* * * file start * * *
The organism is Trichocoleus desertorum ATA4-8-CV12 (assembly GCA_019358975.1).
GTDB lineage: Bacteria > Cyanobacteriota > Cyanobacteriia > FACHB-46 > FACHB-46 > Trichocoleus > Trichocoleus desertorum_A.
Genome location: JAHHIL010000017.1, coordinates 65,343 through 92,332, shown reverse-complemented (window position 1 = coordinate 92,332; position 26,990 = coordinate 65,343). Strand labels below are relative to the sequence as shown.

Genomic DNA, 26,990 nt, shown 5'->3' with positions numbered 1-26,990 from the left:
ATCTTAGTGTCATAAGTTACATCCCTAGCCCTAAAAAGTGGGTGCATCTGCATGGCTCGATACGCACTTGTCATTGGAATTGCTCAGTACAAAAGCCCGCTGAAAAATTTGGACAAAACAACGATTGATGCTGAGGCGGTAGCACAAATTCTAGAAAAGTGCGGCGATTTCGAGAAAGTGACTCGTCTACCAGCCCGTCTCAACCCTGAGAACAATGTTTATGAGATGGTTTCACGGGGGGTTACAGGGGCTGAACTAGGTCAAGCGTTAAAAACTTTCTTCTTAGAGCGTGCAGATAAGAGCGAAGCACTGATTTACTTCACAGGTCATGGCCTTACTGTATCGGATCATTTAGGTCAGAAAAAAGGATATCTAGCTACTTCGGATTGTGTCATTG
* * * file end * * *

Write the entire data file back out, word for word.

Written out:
The organism is Trichocoleus desertorum ATA4-8-CV12 (assembly GCA_019358975.1).
GTDB lineage: Bacteria > Cyanobacteriota > Cyanobacteriia > FACHB-46 > FACHB-46 > Trichocoleus > Trichocoleus desertorum_A.
Genome location: JAHHIL010000017.1, coordinates 65,343 through 92,332, shown reverse-complemented (window position 1 = coordinate 92,332; position 26,990 = coordinate 65,343). Strand labels below are relative to the sequence as shown.

Genomic DNA, 26,990 nt, shown 5'->3' with positions numbered 1-26,990 from the left:
ATCTTAGTGTCATAAGTTACATCCCTAGCCCTAAAAAGTGGGTGCATCTGCATGGCTCGATACGCACTTGTCATTGGAATTGCTCAGTACAAAAGCCCGCTGAAAAATTTGGACAAAACAACGATTGATGCTGAGGCGGTAGCACAAATTCTAGAAAAGTGCGGCGATTTCGAGAAAGTGACTCGTCTACCAGCCCGTCTCAACCCTGAGAACAATGTTTATGAGATGGTTTCACGGGGGGTTACAGGGGCTGAACTAGGTCAAGCGTTAAAAACTTTCTTCTTAGAGCGTGCAGATAAGAGCGAAGCACTGATTTACTTCACAGGTCATGGCCTTACTGTATCGGATCATTTAGGTCAGAAAAAAGGATATCTAGCTACTTCGGATTGTGTCATTG